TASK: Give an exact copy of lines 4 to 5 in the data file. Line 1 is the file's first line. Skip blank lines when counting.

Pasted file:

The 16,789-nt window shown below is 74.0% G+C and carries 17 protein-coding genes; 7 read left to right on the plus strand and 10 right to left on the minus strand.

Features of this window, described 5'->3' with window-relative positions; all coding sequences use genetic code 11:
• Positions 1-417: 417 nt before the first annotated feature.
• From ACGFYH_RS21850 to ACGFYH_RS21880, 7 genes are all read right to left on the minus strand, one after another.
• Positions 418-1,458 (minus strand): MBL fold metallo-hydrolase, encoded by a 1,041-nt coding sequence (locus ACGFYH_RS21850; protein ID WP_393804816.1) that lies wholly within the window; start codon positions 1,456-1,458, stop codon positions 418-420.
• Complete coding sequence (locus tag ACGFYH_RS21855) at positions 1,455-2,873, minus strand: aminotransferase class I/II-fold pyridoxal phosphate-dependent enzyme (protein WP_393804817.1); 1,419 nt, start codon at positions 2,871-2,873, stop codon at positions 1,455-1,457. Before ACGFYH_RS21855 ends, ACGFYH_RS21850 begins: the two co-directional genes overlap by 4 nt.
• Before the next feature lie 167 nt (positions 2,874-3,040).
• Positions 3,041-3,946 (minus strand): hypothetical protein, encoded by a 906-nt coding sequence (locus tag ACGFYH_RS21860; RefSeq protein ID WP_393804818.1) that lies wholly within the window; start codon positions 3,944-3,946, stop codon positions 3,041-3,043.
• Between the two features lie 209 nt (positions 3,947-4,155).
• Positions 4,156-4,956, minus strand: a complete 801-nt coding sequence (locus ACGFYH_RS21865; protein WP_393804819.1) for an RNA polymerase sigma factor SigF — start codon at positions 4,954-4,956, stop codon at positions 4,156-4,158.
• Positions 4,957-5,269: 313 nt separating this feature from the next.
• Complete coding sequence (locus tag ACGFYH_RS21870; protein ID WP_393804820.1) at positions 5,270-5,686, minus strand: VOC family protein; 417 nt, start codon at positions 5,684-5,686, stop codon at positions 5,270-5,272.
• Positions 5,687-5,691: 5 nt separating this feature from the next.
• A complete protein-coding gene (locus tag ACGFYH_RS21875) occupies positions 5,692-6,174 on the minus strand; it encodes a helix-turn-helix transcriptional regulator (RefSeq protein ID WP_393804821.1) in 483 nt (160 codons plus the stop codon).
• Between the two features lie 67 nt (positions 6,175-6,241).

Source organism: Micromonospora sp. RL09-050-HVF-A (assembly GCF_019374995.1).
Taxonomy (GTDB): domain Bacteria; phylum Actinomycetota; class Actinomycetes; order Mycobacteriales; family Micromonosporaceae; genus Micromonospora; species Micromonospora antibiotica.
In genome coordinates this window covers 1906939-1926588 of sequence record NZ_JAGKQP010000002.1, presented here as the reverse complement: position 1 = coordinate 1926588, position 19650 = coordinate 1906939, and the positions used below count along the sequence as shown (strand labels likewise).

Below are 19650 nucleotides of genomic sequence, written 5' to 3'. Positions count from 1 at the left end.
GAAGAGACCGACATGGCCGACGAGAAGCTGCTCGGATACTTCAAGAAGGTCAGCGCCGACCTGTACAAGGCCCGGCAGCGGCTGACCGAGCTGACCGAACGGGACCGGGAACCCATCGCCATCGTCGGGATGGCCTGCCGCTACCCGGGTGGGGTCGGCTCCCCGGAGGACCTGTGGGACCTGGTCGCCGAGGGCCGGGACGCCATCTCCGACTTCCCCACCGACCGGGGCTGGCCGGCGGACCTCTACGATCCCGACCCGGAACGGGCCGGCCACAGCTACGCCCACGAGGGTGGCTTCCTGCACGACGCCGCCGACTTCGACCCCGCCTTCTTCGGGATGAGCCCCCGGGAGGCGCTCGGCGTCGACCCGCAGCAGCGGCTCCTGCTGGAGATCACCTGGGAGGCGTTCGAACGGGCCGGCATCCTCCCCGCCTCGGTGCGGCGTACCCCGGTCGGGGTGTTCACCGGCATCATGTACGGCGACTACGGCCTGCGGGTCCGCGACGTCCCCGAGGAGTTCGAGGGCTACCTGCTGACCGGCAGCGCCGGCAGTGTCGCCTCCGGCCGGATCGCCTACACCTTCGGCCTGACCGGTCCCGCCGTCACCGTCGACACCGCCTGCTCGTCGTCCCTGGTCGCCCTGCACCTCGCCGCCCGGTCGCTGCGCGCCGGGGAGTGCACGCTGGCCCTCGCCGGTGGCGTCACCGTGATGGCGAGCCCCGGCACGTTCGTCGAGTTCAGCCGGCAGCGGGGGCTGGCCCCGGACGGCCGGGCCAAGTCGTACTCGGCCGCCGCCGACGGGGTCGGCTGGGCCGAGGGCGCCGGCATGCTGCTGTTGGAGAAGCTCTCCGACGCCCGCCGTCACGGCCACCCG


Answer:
• From ACGFYH_RS21850 to ACGFYH_RS21880, 7 genes are all read right to left on the minus strand, one after another.
• Positions 418-1,458 (minus strand): MBL fold metallo-hydrolase, encoded by a 1,041-nt coding sequence (locus ACGFYH_RS21850; protein ID WP_393804816.1) that lies wholly within the window; start codon positions 1,456-1,458, stop codon positions 418-420.